“Not launching can be painful, but not learning can be fatal.” That’s how Drew Houston, the founding CEO of Dropbox, describes his team’s approach. Dropbox, if you haven’t heard of them, does file-sharing in the cloud. And they’re famous for the Dropbox explainer video which got them lots of eyeballs on Hacker News, as the basis for explosive growth later.
They give users access to the same files on all devices, regardless of where they are used.
After interviewing their geeky friends in MIT dorm rooms, the Dropbox founders wanted “write once, read anywhere” file management to apply to all files. Not just a software developer’s source code. They started working on developing a working prototype to solve their own problem.
When Dropbox launched, a number of cloud storage competitors with deep pockets already existed: Google Drive, iCloud, AWS, Carbonite, to name a few. To get their product off the ground, Dropbox had to be different. And simple to understand.
Hypothesis: Latent demand for product concept X makes product development worthwhile
Test type: Value Hypothesis
Success Criteria: Able to get signups based on description
Traffic Source: social media and online communities
- If we build it, how will we acquire traffic?
- Who exactly will be interested?
- Are they interested enough to establish a relationship with us?
- What kind of conversion rates do we get?
Result: Pass. The team was able to acquire traffic that converted based on a description on a landing page. At the same time, they were building prototypes to assess the technical viability of the product idea. As this initial market test proved that some pent up demand existed, the team dug further.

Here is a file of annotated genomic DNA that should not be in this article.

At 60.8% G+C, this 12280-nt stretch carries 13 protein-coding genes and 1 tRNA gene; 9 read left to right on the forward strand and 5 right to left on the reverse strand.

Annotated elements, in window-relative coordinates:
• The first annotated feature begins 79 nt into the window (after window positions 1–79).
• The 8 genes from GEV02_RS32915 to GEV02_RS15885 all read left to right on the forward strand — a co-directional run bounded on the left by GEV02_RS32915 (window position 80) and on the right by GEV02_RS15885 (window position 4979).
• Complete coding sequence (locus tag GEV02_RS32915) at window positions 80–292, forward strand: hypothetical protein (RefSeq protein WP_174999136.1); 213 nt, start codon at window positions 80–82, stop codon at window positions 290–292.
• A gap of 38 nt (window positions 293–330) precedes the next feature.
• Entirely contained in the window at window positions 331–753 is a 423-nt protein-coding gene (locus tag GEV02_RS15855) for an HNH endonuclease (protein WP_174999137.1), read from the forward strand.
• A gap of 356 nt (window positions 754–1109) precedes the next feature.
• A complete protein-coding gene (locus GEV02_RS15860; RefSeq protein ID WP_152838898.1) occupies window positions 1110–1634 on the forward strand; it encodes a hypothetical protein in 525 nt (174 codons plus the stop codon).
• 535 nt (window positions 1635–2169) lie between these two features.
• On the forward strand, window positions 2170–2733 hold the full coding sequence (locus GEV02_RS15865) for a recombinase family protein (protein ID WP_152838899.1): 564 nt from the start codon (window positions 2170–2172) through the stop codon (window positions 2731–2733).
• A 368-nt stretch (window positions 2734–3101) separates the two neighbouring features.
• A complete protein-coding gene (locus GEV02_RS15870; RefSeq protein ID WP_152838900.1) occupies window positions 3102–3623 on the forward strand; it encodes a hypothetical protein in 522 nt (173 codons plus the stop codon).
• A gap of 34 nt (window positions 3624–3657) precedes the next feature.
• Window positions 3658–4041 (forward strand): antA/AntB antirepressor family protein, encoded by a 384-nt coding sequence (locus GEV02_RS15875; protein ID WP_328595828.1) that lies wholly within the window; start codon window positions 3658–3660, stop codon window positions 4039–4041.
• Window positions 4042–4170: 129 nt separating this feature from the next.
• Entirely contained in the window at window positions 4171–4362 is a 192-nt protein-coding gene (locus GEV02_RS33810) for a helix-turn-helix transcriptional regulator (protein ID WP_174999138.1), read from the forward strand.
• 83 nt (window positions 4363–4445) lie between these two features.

Step Back: This test established baselines, which could then be used to explore the product presentation further. Also, it helped them reach out and establish contact with their market, independently of their immediate personal network, thus providing a slightly more unbiased signal. Also, using such a page potentially allowed them to test a path to market, to locate their most rabid fans.
Hypothesis: Variation X meaningfully positions the product against customer alternatives
As part of their application to YCombinator, Dropbox really wanted to get Paul Graham’s attention. So they created a video aimed at attracting early adopters. The goal was to explain the product concept as a story. The core differentiator (big idea as they call it) was “write once, read anywhere”. Make changes to any copy, and all copies are updated with the same changes.
Test Type: Value or Growth hypothesis
Success Criteria: signups > X or conversion rate > X% (established previously) — more accurately in Dropbox’s case it was to get accepted into the YCombinator accelerator program.
Traffic Source: HackerNews, link to landing page with demo video targeted at early adopters
Result: Pass. Built list of around 5,000 interested prospects. The problem description resonated strongly with their targeted early adopter audience.
Step Back: Moving to a video format helped get across the product’s story more effectively. This made it more accessible to everyone. In and of itself, an explainer video is just a change in format–similar to how a bestselling book is treated as a candidate to become a blockbuster movie. Ultimately, a landing page that tests demand much get across the story well. The medium for telling that story is secondary to the relevance and quality of that story to the target audience.
As Dropbox’s initial target audience was quite technical, this explanation mapped to a number of tools and behaviors they already knew from software development. And they were more than happy to run with the write once, read anywhere concept. Arguably, this niche perceived other cloud storage as defective because it didn’t support this kind of functionality. As a result, they needed little convincing and persuasion to hop on board.